Photographs of a Chinese farmers market in Guangzhou (Canton). The produce offered here is not core nutrition, but, rather, "complementary" food (副产品), as indicated in the name of the market. This characteristic makes the place rather interesting, at least from a western perspective. Yes, it does sell rice, and roasted duck, and fish. But there are other, more "exotic" or "potent" products on sale here:
- snake (a southern Chinese speciality, almost obligatory actually);
- smaller and larger turtles (the smaller variety goes by the pound);
- deer (not yet skinned);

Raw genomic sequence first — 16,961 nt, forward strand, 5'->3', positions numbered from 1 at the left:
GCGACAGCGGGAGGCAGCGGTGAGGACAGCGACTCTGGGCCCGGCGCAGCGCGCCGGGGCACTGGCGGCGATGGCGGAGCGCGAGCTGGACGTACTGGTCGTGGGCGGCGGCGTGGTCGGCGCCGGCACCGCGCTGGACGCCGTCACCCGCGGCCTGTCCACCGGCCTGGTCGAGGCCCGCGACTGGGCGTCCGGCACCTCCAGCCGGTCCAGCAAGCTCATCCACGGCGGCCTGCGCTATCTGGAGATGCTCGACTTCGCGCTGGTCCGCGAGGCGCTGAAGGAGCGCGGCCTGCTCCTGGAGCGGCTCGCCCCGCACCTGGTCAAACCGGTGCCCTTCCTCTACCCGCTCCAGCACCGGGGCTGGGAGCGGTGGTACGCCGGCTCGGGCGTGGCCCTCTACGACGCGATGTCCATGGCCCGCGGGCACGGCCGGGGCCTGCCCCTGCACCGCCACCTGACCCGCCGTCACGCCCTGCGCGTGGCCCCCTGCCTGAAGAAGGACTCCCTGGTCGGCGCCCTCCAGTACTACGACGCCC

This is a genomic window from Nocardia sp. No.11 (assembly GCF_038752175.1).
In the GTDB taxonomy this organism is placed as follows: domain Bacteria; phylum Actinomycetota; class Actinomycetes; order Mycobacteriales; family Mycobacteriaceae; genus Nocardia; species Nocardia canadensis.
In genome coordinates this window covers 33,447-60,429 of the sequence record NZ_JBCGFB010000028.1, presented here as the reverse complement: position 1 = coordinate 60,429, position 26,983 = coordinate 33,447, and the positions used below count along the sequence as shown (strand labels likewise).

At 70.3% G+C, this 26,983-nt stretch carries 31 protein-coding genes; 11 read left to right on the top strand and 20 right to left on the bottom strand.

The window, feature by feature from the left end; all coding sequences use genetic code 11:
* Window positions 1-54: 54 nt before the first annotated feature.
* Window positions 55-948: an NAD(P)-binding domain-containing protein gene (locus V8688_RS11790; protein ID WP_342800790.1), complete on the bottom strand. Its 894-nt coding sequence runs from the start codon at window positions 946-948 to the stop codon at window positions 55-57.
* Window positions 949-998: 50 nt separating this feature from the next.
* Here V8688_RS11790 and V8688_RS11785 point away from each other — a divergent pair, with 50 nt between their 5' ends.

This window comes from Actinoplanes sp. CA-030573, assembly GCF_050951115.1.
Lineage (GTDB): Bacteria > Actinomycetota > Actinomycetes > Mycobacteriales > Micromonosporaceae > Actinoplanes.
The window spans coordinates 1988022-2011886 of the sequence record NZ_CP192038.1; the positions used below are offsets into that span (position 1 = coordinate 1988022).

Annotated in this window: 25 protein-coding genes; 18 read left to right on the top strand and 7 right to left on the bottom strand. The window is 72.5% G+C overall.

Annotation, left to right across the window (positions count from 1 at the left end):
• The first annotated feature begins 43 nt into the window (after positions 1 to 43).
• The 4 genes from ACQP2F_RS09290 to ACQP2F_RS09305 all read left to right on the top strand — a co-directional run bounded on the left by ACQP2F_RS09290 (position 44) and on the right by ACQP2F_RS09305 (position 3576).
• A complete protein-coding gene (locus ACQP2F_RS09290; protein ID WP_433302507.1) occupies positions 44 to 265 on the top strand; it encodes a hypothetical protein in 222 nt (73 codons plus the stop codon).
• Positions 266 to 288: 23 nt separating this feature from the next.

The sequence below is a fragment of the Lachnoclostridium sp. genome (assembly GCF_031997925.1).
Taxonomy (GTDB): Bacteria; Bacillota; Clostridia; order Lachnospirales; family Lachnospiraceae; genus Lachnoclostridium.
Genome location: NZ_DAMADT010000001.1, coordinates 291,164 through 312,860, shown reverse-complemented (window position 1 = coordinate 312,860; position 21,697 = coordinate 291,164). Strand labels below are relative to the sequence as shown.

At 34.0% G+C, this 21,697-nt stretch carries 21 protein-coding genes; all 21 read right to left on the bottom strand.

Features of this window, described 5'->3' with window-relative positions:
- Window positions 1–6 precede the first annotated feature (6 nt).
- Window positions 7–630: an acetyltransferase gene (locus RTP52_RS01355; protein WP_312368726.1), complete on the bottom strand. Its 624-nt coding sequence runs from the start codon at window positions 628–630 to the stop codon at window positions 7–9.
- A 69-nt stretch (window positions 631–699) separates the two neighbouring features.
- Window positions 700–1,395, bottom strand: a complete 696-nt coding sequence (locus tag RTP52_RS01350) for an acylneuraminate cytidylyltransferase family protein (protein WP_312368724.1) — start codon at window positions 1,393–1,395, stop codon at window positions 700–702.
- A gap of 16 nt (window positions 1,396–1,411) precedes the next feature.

- dog (skinned, pre-cooked);
- dried, skeletal monkeys;
- so-called smooth newts.
Many of these "foodstuffs" were on the endangered species list back then already, but were sold anyway.
Chinese food safety standards (in general) have changed much since these pictures were taken in 1981, but still pose challenging problems today: "According to a survey pubished in the official China Food Quality News, almost two-thirds of Chinese are worried about food safety, while a fifth have no confidence in drinking water safety." (See the Reuters article "China food safety improving but challenges "arduous", Jan. 7, 2008). If anything, the appetite for exotic food has only increased in my experience.
Nikon FE2, Kodachrome slide film, scanned at 800DPI to TIF with Epson 4990 scanner.
Uploaded May 21, 2007. Updated Jan. 8 2008.
Thomas H. Hahn, Ithaca, NY
© Thomas H. Hahn Docu-Images